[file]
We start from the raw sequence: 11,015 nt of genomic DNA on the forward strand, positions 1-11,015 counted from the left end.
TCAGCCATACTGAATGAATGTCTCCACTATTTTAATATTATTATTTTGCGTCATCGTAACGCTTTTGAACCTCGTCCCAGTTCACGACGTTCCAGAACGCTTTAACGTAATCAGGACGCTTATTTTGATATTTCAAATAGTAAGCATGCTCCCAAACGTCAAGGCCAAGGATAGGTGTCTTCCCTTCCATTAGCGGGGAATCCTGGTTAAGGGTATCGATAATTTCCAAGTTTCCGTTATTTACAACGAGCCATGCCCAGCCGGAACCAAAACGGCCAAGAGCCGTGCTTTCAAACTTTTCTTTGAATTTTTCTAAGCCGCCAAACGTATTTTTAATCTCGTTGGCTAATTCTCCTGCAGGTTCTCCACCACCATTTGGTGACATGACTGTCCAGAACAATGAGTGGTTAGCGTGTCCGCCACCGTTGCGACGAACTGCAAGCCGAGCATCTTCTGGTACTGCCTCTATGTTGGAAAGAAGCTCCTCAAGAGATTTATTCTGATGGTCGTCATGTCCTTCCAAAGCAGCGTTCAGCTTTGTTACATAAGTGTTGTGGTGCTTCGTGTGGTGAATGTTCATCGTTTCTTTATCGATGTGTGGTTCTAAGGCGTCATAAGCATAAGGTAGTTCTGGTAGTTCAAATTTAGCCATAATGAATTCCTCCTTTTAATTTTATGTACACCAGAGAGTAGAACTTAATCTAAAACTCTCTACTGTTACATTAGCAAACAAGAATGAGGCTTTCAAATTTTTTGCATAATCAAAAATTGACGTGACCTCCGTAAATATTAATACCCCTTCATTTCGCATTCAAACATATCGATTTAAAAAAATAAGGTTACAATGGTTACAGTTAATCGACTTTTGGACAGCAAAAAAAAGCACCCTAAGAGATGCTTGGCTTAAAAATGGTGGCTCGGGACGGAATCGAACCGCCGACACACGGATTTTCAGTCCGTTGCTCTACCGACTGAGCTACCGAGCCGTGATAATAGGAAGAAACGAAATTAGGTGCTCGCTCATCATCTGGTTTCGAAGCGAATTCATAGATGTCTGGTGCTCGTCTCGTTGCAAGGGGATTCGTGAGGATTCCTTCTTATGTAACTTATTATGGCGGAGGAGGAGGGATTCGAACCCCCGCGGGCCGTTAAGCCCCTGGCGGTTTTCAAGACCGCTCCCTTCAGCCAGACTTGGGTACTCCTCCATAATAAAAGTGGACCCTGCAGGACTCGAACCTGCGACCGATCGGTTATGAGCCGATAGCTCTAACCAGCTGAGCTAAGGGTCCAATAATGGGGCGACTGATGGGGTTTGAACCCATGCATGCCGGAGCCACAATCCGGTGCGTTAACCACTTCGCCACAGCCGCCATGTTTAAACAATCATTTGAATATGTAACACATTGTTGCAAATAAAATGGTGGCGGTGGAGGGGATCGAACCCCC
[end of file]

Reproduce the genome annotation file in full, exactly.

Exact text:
We start from the raw sequence: 11,015 nt of genomic DNA on the forward strand, positions 1-11,015 counted from the left end.
TCAGCCATACTGAATGAATGTCTCCACTATTTTAATATTATTATTTTGCGTCATCGTAACGCTTTTGAACCTCGTCCCAGTTCACGACGTTCCAGAACGCTTTAACGTAATCAGGACGCTTATTTTGATATTTCAAATAGTAAGCATGCTCCCAAACGTCAAGGCCAAGGATAGGTGTCTTCCCTTCCATTAGCGGGGAATCCTGGTTAAGGGTATCGATAATTTCCAAGTTTCCGTTATTTACAACGAGCCATGCCCAGCCGGAACCAAAACGGCCAAGAGCCGTGCTTTCAAACTTTTCTTTGAATTTTTCTAAGCCGCCAAACGTATTTTTAATCTCGTTGGCTAATTCTCCTGCAGGTTCTCCACCACCATTTGGTGACATGACTGTCCAGAACAATGAGTGGTTAGCGTGTCCGCCACCGTTGCGACGAACTGCAAGCCGAGCATCTTCTGGTACTGCCTCTATGTTGGAAAGAAGCTCCTCAAGAGATTTATTCTGATGGTCGTCATGTCCTTCCAAAGCAGCGTTCAGCTTTGTTACATAAGTGTTGTGGTGCTTCGTGTGGTGAATGTTCATCGTTTCTTTATCGATGTGTGGTTCTAAGGCGTCATAAGCATAAGGTAGTTCTGGTAGTTCAAATTTAGCCATAATGAATTCCTCCTTTTAATTTTATGTACACCAGAGAGTAGAACTTAATCTAAAACTCTCTACTGTTACATTAGCAAACAAGAATGAGGCTTTCAAATTTTTTGCATAATCAAAAATTGACGTGACCTCCGTAAATATTAATACCCCTTCATTTCGCATTCAAACATATCGATTTAAAAAAATAAGGTTACAATGGTTACAGTTAATCGACTTTTGGACAGCAAAAAAAAGCACCCTAAGAGATGCTTGGCTTAAAAATGGTGGCTCGGGACGGAATCGAACCGCCGACACACGGATTTTCAGTCCGTTGCTCTACCGACTGAGCTACCGAGCCGTGATAATAGGAAGAAACGAAATTAGGTGCTCGCTCATCATCTGGTTTCGAAGCGAATTCATAGATGTCTGGTGCTCGTCTCGTTGCAAGGGGATTCGTGAGGATTCCTTCTTATGTAACTTATTATGGCGGAGGAGGAGGGATTCGAACCCCCGCGGGCCGTTAAGCCCCTGGCGGTTTTCAAGACCGCTCCCTTCAGCCAGACTTGGGTACTCCTCCATAATAAAAGTGGACCCTGCAGGACTCGAACCTGCGACCGATCGGTTATGAGCCGATAGCTCTAACCAGCTGAGCTAAGGGTCCAATAATGGGGCGACTGATGGGGTTTGAACCCATGCATGCCGGAGCCACAATCCGGTGCGTTAACCACTTCGCCACAGCCGCCATGTTTAAACAATCATTTGAATATGTAACACATTGTTGCAAATAAAATGGTGGCGGTGGAGGGGATCGAACCCCC